CMU School of Drama

Friday, August 04, 2017

How to Handle Inappropriate Job Interview Questions Job interviews can be challenging to navigate even without the added stress of trying to diplomatically field inappropriate, invasive, or downright illegal lines of questioning. We asked you to share the most insane interview question you’ve been asked on Facebook, and boy, did you all deliver. In the interest of helping future job-hunters navigate these choppy waters, we took the worst and weirdest of your interview experiences, and sought out expert advice on how to handle them.


Mirah Kozodoy said...

I thought that, though the article title may have been slightly misleading, the article did bring up an interesting point about interviewing for jobs. The article seemed to be focused primarily on drawing attention to bizarre questions rather than to actually inappropriate questions. It does, however, bring up a couple questions that do not need to be answered by the person being interviewed, such as inquiries about relationships and politics, and that the person being interviewed should feel comfortable refusing to answer. I was also intrigued by the point that if the interviewer is asking inappropriate and uncomfortable questions, the place may not be the best setting to work in. Interviews should be helpful, in my opinion, for the interviewee as well as for the interviewer. The interviewer is obviously trying to decide whether or not to hire someone but the interviewee also needs to know if they want to work with certain people and in a certain way. If the interviewer is asking questions that don’t suggest a solid and cohesive workspace, it might be best to cut the interview short and move on.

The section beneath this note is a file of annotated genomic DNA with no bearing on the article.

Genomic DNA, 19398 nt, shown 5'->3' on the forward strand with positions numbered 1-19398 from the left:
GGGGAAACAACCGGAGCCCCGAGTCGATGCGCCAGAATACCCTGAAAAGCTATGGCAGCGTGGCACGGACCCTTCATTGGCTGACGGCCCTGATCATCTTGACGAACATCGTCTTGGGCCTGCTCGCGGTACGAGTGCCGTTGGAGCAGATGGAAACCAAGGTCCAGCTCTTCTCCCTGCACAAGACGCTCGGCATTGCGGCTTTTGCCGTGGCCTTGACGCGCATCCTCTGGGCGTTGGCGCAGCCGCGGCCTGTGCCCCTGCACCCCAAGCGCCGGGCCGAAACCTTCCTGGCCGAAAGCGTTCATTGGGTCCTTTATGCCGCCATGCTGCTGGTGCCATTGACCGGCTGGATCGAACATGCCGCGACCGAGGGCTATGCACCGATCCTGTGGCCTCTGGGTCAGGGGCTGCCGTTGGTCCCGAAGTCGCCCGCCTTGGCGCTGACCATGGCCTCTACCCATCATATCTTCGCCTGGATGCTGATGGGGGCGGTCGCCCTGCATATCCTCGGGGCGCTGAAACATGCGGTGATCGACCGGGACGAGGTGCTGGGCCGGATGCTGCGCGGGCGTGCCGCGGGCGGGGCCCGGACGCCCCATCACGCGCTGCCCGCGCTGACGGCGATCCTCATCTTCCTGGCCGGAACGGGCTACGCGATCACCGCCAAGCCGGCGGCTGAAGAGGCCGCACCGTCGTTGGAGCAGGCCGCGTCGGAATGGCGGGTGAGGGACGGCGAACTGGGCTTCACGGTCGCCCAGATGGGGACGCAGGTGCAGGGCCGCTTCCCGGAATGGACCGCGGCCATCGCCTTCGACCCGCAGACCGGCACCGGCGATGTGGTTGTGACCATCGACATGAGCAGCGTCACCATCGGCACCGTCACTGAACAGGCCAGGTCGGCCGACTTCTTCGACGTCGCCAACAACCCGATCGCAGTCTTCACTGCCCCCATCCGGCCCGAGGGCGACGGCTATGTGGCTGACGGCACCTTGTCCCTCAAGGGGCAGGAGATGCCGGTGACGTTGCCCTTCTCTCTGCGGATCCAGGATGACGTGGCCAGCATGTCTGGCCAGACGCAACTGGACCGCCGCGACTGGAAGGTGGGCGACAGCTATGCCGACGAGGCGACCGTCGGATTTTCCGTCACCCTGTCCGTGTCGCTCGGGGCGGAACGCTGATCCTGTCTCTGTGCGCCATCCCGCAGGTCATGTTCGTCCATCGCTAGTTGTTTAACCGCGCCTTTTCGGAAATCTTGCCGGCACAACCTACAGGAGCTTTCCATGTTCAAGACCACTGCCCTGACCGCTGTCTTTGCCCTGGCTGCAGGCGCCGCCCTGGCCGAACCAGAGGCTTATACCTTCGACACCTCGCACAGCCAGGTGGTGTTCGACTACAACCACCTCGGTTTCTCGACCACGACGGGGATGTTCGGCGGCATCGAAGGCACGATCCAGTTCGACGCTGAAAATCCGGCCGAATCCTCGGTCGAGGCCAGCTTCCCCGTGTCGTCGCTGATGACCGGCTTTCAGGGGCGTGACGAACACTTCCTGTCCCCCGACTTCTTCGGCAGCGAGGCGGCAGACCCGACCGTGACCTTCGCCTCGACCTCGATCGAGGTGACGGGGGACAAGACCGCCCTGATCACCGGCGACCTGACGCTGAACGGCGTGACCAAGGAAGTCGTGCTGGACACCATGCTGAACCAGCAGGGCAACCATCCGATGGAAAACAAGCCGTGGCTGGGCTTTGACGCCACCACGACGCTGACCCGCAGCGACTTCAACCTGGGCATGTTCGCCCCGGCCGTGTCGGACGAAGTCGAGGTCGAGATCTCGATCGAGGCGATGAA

Nicholas Cialone said...

Interviews are so common nowadays that I find it odd that an employer would ask a question such as one of these. I understand asking brain teasers, as it allows them to see the potential employee's thought process, and how they would attempt to solve a problem, even if they don't end up with the correct answer. However, I do not understand what importance a question like "what church do you go to?" has. It is possible that they want to know more about them, and are interested in how their personal lives might affect their professional lives. If the interviewee would like to skip a personal question because they feel uncomfortable, they should be allowed to without having any consequences, as personal questions can sometimes be too personal.

GabeM said...

I think this article's title is a little misleading, when I think inappropriate questions that pertain to a job interview I feel more as if the interviewer is stepping over some sort of common boundaries that should be respected in a workplace. However, this article did bring up some valid points that made me think about some of the things I have been asked in a job interview. I do believe that there is a fine line between trying to understand the know a little more about the applicant's personality and lifestyle and just being nosey and not relating questions that may apply to the job. The last section are a group of questions that the author claims don't relate to the job at all and except for the last one, which was completely absurd, they are all personality based questions which can be valid especially in our changing society where soft skills are being harder to come by in people, those questions help an interviewer find out how willing and able you are to talk about anything without being scripted or rehearsed, a skill that is bound to be applied at some point in anyone's career.